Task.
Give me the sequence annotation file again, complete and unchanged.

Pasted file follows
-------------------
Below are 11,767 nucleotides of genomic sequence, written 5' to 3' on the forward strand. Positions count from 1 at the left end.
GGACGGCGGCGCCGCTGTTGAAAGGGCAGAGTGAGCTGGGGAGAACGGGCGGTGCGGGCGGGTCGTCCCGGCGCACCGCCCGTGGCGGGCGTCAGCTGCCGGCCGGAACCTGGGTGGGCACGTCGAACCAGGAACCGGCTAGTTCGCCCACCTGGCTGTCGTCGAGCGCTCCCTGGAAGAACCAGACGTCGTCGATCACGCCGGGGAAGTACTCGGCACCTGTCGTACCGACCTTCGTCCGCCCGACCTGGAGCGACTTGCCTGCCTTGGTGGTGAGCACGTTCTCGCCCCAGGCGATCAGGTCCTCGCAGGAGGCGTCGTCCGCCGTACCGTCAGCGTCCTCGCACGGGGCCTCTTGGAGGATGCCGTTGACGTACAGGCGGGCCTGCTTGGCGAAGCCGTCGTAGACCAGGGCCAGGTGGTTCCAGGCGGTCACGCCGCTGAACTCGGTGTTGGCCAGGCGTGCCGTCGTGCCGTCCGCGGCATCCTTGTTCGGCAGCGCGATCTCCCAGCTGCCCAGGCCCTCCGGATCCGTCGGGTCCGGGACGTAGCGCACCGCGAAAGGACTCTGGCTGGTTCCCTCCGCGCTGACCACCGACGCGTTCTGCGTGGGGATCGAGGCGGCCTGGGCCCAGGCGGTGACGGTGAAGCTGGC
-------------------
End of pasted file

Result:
Below are 11,767 nucleotides of genomic sequence, written 5' to 3' on the forward strand. Positions count from 1 at the left end.
GGACGGCGGCGCCGCTGTTGAAAGGGCAGAGTGAGCTGGGGAGAACGGGCGGTGCGGGCGGGTCGTCCCGGCGCACCGCCCGTGGCGGGCGTCAGCTGCCGGCCGGAACCTGGGTGGGCACGTCGAACCAGGAACCGGCTAGTTCGCCCACCTGGCTGTCGTCGAGCGCTCCCTGGAAGAACCAGACGTCGTCGATCACGCCGGGGAAGTACTCGGCACCTGTCGTACCGACCTTCGTCCGCCCGACCTGGAGCGACTTGCCTGCCTTGGTGGTGAGCACGTTCTCGCCCCAGGCGATCAGGTCCTCGCAGGAGGCGTCGTCCGCCGTACCGTCAGCGTCCTCGCACGGGGCCTCTTGGAGGATGCCGTTGACGTACAGGCGGGCCTGCTTGGCGAAGCCGTCGTAGACCAGGGCCAGGTGGTTCCAGGCGGTCACGCCGCTGAACTCGGTGTTGGCCAGGCGTGCCGTCGTGCCGTCCGCGGCATCCTTGTTCGGCAGCGCGATCTCCCAGCTGCCCAGGCCCTCCGGATCCGTCGGGTCCGGGACGTAGCGCACCGCGAAAGGACTCTGGCTGGTTCCCTCCGCGCTGACCACCGACGCGTTCTGCGTGGGGATCGAGGCGGCCTGGGCCCAGGCGGTGACGGTGAAGCTGGC